Tuesday, July 22, 2008

Something for the Weekend?

Cheesecakes can be either baked or unbaked. Myself prefer not to use the oven unless necessary, so here is a great recipe for a chilled cheesecake made with bananas. No need to go out and buy biscuits for this base, just store all the broken bits of any sweet biscuits in an airtight jar, then and crush these up when needed.
Banana Bar Cheesecake: serves 8
3 large ripe bananas (approx 12 oz/350g when peeled)
juice half a lemon
2 oz (50g) light soft brown or caster sugar
1 sachet gelatine*
3 tblsp cold water
8 oz (225g) cream cheese
142 ml carton double cream
6 oz (175g) digestive (or other) biscuits, crushed
3 oz (75g) butter, melted
1 tblsp demerara sugar
Chop the bananas into large chunks and put into a food processor with the sugar and lemon juice and blitz until smooth (or mash in a bowl using a potato masher/fork). Put the water in a small bowl and sprinkle over the gelatine. Leave for five minutes then stand the bowl in a pan of hot water and stir until the gelatine has dissolved, then stir this into the banana puree.
Put the cream cheese into a bowl and beat in 3 -4 tblsp of the banana mixture, then fold in the rest. Whip the cream until the consistency of the banana mix** and fold together.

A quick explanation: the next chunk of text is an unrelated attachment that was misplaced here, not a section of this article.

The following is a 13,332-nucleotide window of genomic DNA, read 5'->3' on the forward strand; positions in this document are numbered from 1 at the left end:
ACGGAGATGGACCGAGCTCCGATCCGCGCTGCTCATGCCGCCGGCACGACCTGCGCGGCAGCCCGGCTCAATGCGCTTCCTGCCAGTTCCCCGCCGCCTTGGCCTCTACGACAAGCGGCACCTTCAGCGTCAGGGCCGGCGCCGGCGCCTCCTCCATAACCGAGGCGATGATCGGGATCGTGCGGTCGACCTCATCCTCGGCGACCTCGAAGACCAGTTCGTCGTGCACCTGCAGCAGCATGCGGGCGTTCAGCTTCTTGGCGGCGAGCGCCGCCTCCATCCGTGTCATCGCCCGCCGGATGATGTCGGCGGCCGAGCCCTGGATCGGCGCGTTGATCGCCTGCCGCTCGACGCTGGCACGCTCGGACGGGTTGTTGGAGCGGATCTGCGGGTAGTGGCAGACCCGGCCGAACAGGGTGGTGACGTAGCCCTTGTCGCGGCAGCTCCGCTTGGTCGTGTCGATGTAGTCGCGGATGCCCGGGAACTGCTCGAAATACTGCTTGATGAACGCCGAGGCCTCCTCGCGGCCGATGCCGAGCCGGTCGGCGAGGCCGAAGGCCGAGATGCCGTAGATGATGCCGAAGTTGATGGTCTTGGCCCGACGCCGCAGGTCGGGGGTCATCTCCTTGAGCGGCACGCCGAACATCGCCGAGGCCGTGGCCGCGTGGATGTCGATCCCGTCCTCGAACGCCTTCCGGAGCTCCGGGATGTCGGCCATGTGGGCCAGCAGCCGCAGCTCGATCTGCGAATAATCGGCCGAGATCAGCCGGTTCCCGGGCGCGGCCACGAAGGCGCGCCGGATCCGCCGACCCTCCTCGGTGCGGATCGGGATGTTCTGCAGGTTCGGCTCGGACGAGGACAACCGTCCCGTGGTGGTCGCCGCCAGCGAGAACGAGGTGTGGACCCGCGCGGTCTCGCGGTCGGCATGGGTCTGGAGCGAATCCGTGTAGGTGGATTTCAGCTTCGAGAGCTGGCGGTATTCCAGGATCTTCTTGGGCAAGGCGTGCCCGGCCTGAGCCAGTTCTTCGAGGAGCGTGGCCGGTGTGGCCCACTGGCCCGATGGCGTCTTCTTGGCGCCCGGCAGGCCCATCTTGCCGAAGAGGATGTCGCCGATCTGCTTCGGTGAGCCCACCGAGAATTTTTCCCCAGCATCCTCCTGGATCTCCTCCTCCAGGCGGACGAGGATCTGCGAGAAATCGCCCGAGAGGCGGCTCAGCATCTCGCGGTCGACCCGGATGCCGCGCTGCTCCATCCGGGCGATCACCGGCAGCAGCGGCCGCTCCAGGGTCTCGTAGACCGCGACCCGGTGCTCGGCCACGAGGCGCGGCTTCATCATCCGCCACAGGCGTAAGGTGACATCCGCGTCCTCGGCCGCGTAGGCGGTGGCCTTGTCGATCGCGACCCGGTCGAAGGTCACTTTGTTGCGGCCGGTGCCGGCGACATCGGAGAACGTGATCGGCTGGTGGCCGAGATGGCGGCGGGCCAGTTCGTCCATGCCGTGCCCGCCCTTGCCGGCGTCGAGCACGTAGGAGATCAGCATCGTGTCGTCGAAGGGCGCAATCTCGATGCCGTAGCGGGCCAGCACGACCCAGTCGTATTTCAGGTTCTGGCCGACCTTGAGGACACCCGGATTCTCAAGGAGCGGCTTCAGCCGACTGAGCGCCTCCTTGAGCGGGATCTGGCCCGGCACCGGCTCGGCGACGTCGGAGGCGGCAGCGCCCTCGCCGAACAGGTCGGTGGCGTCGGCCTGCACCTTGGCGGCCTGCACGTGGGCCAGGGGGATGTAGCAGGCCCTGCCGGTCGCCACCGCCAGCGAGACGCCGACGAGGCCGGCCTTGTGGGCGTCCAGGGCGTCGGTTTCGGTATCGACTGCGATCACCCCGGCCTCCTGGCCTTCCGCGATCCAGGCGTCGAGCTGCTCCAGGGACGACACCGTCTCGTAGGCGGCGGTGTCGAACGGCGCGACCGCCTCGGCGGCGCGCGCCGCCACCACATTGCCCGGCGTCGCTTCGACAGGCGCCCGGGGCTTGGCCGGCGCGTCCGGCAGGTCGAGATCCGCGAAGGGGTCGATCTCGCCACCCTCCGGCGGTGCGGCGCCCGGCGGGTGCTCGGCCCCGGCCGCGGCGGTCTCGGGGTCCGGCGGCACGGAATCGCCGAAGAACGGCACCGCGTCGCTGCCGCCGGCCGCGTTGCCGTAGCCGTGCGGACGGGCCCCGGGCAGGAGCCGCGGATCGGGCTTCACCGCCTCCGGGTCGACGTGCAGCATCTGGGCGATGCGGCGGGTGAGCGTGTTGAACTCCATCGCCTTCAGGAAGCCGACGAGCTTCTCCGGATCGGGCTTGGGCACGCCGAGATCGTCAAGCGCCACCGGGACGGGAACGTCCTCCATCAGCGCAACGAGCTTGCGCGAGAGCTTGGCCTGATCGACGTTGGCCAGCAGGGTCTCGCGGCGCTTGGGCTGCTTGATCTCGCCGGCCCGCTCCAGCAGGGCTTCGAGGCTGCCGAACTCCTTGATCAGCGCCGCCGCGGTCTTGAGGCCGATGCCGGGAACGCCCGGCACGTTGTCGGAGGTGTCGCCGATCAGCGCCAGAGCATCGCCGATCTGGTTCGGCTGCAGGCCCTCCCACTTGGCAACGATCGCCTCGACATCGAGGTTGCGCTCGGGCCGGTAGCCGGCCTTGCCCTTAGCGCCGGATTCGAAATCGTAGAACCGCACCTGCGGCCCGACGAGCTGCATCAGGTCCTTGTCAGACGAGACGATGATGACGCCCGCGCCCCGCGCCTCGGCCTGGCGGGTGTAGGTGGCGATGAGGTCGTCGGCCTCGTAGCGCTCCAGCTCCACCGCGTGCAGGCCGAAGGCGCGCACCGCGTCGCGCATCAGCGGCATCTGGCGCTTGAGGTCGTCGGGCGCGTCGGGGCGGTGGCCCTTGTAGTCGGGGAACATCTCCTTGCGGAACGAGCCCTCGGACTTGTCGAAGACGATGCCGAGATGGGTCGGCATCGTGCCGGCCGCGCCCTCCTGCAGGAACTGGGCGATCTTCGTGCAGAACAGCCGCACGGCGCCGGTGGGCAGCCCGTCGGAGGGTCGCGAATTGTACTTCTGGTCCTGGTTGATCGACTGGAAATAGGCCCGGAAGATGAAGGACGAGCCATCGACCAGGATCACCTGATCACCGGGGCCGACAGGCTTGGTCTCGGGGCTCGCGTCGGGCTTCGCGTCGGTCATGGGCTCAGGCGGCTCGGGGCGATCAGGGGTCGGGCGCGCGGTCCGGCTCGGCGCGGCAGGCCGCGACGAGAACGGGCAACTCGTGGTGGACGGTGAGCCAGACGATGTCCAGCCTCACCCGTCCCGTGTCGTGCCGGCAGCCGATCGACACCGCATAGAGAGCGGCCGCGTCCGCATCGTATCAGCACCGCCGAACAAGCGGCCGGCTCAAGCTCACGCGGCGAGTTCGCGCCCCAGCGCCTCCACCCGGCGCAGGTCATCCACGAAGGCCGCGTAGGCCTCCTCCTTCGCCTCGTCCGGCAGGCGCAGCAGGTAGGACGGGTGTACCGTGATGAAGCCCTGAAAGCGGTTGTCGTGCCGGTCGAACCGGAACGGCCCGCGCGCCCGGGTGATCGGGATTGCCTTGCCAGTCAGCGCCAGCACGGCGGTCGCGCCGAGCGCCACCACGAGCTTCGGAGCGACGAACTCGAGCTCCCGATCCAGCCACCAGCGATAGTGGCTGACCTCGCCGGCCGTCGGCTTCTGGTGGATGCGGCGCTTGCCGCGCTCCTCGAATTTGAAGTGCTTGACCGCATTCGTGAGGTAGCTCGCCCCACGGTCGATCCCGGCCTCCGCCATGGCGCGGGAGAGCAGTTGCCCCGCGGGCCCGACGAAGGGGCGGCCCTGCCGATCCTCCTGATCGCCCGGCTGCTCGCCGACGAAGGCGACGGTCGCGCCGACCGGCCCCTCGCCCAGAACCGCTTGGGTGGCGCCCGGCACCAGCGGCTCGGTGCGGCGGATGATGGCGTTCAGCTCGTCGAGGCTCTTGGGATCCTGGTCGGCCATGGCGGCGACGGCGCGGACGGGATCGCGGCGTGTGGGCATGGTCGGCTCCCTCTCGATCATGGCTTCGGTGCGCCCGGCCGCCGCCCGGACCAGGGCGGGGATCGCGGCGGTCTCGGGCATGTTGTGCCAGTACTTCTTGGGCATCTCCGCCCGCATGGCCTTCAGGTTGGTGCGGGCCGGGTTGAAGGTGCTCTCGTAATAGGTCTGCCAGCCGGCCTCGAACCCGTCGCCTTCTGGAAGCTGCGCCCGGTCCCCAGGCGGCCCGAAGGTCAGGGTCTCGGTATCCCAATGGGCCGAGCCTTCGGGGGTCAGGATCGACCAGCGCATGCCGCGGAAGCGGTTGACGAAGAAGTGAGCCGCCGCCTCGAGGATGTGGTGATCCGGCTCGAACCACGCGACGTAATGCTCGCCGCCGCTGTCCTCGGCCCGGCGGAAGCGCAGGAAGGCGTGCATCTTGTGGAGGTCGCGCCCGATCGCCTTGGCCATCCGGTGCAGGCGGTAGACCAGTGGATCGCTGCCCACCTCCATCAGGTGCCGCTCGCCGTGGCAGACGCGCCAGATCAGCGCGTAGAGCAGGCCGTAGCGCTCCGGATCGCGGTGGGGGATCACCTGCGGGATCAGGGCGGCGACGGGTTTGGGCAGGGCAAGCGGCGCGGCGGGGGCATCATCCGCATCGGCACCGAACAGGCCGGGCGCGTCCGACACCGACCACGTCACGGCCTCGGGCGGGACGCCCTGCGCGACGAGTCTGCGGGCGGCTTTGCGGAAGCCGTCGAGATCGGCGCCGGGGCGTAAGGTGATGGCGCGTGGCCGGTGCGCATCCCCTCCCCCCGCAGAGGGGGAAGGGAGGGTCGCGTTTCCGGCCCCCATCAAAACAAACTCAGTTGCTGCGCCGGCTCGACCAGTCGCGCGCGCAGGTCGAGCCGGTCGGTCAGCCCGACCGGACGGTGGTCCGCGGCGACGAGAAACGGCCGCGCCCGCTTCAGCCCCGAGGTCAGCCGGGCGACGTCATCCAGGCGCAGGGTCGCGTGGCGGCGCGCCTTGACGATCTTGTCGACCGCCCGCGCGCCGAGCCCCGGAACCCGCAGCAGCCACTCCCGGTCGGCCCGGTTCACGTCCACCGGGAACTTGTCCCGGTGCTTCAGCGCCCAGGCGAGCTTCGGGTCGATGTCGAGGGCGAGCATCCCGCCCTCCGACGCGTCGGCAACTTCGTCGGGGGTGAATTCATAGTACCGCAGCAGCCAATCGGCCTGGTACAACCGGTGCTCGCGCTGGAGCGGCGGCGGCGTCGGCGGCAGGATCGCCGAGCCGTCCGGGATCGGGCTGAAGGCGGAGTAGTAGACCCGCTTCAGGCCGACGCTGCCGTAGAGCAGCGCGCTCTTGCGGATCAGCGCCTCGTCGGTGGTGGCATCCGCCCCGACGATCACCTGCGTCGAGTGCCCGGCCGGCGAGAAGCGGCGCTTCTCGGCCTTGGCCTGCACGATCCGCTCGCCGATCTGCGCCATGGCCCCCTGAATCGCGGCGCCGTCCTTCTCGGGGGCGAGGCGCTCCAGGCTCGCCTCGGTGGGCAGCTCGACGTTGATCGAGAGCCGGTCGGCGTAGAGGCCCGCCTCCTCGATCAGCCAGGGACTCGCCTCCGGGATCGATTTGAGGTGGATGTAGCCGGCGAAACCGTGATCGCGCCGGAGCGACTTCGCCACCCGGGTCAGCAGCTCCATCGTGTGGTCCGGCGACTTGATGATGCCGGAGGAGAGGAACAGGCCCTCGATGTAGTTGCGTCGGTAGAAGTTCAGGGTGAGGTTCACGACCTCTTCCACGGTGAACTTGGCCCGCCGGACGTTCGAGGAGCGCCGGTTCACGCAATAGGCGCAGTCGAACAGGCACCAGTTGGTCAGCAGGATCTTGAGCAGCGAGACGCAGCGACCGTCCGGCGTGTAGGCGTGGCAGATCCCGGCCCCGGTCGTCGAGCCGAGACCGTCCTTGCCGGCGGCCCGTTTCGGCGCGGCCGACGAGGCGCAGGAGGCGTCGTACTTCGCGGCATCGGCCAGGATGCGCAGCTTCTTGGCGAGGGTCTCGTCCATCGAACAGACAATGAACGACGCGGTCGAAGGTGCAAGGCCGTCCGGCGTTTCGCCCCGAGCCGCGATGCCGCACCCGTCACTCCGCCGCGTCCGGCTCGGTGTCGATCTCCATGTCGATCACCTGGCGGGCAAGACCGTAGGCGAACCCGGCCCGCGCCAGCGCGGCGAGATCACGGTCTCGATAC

Line a 2 lb (900g) loaf tin with clingfilm and spoon the mixture into this. Level the surface and chill for a couple of hours or until set.
Mix together the biscuits, demerara sugar and butter. Spread this over the top of the cheesecake flattening the surface and replace in the fridge to chill for a further half hour.
To serve, invert cheesecake onto a piece of clingfilm on a board, remove cling film from round the sides and bottom and upturn onto a serving dish so the biscuit is at the base. Serve sliced with cream.
* Instead of the gelatine, use a lemon jelly, just dissolving the pack in no more than 5 fl.oz (150ml) water (or less). Jelly/water is quickly dissolved in a microwave, then stand the jug in cold water and stir occasionally to cool it down (but not set) before using.
**When folding cream, egg whites, mousse etc together, aim for them to be of the same consistency they they will fold together more easily and rapidly. The more folding has to be done, the more air can be lost.